SEATTLE — Seattle's The Museum of Flight moved a nose closer to exhibiting a full-size mockup of the space shuttle on Saturday (June 30) with the delivery of the front section of a retired astronaut trainer by a large NASA cargo plane.
Thousands of spectators gathered for a "Shuttlefest" in the museum's parking lot to see the Super Guppy aircraft deliver NASA's Full Fuselage Trainer's (FFT) crew compartment from Johnson Space Center in Houston. Before landing at Boeing Field, the bulbous cargo plane circled the Seattle area — including flying by the city's landmark Space Needle — then made a low pass over The Museum of Flight to the delight of the waiting crowd.
Once the aircraft was on the ground and towed into place, the Guppy's flight crew began the process of swinging open the plane's unique hinged nose to reveal and offload the nose of the mockup shuttle.
"I think I can speak for all Washingtonians, when I say I am honored that such a critical part of our nation's history will be right here in Washington state at The Museum of Flight," Governor Christine Gregoire said during an arrival ceremony staged in front of the Super Guppy. [Gallery: Shuttle Trainer Lands in Seattle]
Staged for flight
The Full Fuselage Trainer was used for more than 30 years to train every person who flew on the space shuttle. Astronauts used the mockup to learn how to exit the vehicle after emergency landings and to gain familiarity with the lighting inside the orbiter's payload bay.
The crew compartment, which is approximately the same size as the observation deck of the Space Needle, is a mostly wooden but detailed replica of the shuttle's iconic black and white nose section with its interior, dual level cockpit and living area. It was the first and most recognizable of the mockup's three large segments to arrive at the museum.
Smaller parts, at least in relation to the crew cabin, were shipped to the museum earlier, including the FFT's three mock main engines. Still to be delivered by the Super Guppy are the trainer's 60 foot (18 meter) payload bay and the shuttle's aft section that supports the vertical stabilizer, or tail, and twin maneuvering engine pods.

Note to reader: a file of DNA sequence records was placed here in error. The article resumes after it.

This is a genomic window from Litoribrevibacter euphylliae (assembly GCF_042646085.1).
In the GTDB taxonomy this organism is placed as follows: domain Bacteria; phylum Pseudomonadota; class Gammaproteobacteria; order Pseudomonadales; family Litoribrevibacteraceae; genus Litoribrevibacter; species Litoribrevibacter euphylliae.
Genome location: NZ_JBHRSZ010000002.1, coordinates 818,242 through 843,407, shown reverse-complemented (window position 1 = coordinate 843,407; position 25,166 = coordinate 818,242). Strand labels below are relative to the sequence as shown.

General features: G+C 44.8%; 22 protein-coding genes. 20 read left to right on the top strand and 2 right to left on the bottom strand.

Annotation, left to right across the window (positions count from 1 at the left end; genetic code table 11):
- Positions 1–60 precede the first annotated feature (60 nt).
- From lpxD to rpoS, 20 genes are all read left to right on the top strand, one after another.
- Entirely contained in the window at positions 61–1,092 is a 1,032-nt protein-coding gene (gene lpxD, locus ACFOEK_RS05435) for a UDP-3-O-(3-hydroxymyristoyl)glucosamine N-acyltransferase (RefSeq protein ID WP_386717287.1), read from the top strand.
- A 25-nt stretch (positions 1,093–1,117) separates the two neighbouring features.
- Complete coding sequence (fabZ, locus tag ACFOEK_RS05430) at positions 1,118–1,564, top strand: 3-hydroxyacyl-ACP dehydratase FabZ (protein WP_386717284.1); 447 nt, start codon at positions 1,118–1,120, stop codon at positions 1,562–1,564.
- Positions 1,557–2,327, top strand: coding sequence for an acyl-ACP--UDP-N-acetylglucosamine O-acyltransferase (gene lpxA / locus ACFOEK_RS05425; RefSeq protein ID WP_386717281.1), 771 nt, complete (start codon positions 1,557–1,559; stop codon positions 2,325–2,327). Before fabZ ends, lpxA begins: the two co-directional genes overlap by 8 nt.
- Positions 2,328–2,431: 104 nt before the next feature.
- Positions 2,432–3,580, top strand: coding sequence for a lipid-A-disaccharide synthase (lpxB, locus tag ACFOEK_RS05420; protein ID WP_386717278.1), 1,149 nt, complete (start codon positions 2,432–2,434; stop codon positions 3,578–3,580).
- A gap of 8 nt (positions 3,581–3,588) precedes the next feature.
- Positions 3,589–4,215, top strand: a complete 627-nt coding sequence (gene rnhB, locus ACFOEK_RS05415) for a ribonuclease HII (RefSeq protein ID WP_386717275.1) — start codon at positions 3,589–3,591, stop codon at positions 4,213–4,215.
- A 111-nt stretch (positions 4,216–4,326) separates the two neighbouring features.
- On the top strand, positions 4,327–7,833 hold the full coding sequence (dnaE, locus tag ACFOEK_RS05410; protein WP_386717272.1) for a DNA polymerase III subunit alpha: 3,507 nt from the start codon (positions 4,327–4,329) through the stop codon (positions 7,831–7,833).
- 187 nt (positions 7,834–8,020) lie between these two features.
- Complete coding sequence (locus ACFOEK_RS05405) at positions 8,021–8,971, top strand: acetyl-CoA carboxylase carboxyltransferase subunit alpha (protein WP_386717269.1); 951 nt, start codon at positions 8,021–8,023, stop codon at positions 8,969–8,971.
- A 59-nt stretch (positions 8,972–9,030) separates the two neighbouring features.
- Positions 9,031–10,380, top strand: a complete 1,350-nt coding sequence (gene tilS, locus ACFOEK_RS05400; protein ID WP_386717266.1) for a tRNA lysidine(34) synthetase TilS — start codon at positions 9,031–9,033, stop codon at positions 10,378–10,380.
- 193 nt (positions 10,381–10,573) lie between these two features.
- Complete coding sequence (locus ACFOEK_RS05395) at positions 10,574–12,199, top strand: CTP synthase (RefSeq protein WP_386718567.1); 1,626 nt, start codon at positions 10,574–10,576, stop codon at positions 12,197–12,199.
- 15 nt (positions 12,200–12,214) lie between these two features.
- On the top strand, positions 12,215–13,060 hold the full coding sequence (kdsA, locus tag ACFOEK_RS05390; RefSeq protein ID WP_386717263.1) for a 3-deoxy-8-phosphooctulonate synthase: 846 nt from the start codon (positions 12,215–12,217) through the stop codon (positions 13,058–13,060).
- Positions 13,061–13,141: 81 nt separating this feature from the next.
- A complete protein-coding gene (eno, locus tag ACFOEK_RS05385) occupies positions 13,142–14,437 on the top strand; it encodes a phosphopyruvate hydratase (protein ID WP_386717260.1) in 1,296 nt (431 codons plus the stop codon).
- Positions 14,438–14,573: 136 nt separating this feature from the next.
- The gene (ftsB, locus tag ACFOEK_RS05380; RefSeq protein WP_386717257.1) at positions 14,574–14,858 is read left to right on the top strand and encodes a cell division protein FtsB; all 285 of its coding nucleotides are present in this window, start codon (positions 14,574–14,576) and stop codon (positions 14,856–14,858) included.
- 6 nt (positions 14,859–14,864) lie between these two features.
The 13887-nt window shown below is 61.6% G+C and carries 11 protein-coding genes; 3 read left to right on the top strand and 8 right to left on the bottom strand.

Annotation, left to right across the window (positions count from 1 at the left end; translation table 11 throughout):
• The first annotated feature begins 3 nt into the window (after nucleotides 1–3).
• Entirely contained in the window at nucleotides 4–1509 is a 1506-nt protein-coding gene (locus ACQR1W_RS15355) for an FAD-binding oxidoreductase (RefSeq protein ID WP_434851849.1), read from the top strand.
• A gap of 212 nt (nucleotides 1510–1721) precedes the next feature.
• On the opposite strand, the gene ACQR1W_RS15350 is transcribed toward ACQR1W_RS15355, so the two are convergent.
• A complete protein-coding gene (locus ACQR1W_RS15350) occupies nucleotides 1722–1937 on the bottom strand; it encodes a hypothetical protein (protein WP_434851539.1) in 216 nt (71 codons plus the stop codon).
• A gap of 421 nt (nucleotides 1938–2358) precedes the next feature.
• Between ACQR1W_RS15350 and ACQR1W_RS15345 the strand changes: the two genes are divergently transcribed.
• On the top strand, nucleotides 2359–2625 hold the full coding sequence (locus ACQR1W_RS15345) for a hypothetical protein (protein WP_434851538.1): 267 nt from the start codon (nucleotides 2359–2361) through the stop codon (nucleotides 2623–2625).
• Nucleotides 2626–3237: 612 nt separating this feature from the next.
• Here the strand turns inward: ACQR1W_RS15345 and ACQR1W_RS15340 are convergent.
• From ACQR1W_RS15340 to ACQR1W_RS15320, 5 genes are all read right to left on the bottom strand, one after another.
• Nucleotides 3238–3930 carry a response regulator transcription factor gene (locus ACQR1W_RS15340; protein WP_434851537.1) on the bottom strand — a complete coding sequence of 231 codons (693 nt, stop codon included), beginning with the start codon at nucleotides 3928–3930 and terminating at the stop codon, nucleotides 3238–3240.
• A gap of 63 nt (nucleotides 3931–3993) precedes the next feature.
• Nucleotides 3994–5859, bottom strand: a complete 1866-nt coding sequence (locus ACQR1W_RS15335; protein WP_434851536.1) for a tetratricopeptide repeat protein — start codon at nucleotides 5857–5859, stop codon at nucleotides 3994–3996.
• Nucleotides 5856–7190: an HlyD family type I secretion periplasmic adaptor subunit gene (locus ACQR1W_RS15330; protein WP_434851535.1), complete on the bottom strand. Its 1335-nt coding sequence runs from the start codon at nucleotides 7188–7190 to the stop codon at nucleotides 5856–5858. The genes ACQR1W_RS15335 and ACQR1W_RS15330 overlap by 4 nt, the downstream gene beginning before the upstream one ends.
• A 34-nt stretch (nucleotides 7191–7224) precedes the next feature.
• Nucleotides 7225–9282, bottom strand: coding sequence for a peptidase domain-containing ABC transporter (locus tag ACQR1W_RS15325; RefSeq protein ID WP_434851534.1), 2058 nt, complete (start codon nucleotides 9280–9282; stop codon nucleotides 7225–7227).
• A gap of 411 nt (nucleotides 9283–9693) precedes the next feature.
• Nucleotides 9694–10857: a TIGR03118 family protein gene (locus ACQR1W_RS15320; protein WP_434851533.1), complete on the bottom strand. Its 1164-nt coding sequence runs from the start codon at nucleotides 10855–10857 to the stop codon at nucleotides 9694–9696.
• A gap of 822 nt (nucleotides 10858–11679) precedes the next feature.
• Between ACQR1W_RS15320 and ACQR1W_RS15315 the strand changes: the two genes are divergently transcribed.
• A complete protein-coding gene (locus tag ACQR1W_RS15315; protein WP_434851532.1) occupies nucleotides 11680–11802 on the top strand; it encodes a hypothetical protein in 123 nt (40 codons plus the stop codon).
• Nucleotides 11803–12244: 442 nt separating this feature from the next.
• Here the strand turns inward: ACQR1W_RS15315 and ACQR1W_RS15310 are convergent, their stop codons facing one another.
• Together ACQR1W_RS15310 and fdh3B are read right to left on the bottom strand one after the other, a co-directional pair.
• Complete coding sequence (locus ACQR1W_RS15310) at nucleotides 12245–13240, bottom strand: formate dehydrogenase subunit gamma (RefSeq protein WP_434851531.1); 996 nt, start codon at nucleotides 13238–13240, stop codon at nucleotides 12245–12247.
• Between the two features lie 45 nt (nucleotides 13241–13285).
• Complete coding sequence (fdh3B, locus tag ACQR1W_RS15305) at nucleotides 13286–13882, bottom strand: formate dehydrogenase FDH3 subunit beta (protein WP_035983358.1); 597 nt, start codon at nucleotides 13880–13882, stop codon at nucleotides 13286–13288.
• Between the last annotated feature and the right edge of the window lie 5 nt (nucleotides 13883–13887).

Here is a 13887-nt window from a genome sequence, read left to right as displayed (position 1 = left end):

Once all the parts have arrived in Seattle later this summer, the museum plans to reassemble the wingless FFT in its Charles Simonyi Space Gallery, a 15,500 sq. foot exhibition hall that was originally built to display a space-flown shuttle. Unlike the real orbiters' displays however, visitors to The Museum of Flight will be able to go inside and tour the trainer.
No better space on Earth
"Of course we went to bat, we wanted the shuttle. But I got to tell you, we got something much more unique," Gregoire said. "Imagine what the kids will do when they get a chance to come to this museum, see the history and be a part of this trainer. We'll be able to inspire a new generation of those who want to get involved in space."
The Simonyi Gallery was named for the Hungarian-born self-funded astronaut and billionaire software developer after he donated $3 million to the museum's building fund. He also loaned the institution one of the two Russian Soyuz capsules that took him twice on space tourist trips to the International Space Station.
The FFT's crew cabin, which was shrink-wrapped in plastic and padded in foam before being loaded onto the Super Guppy, was secured for its flight atop a metal carrier. The 33,000 pound (73,000 kilograms) total assembly was offloaded from the aircraft using a Tunner, a military cargo loader, which in turn was used to position the cabin for cranes to hoist the mockup onto a wheeled steel base. The shuttle nose was then rolled into the Simonyi Gallery, where the public could view it beginning Sunday.
"As you walk you through our space exhibit, with the addition of the space trainer in the new Simonyi Space Gallery, I think you'll agree that there's no better space on Earth to tell the story of the last 50 years of space exploration," said Michael Hallman, chairman of The Museum of Flight's board of trustees.
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Robert Pearlman is a space historian, journalist and the founder and editor of collectSPACE.com, an online publication and community devoted to space history with a particular focus on how and where space exploration intersects with pop culture. Pearlman is also a contributing writer for Space.com and co-author of "Space Stations: The Art, Science, and Reality of Working in Space” published by Smithsonian Books in 2018. He previously developed online content for the National Space Society and Apollo 11 moonwalker Buzz Aldrin, helped establish the space tourism company Space Adventures and currently serves on the History Committee of the American Astronautical Society, the advisory committee for The Mars Generation and leadership board of For All Moonkind. In 2009, he was inducted into the U.S. Space Camp Hall of Fame in Huntsville, Alabama. In 2021, he was honored by the American Astronautical Society with the Ordway Award for Sustained Excellence in Spaceflight History.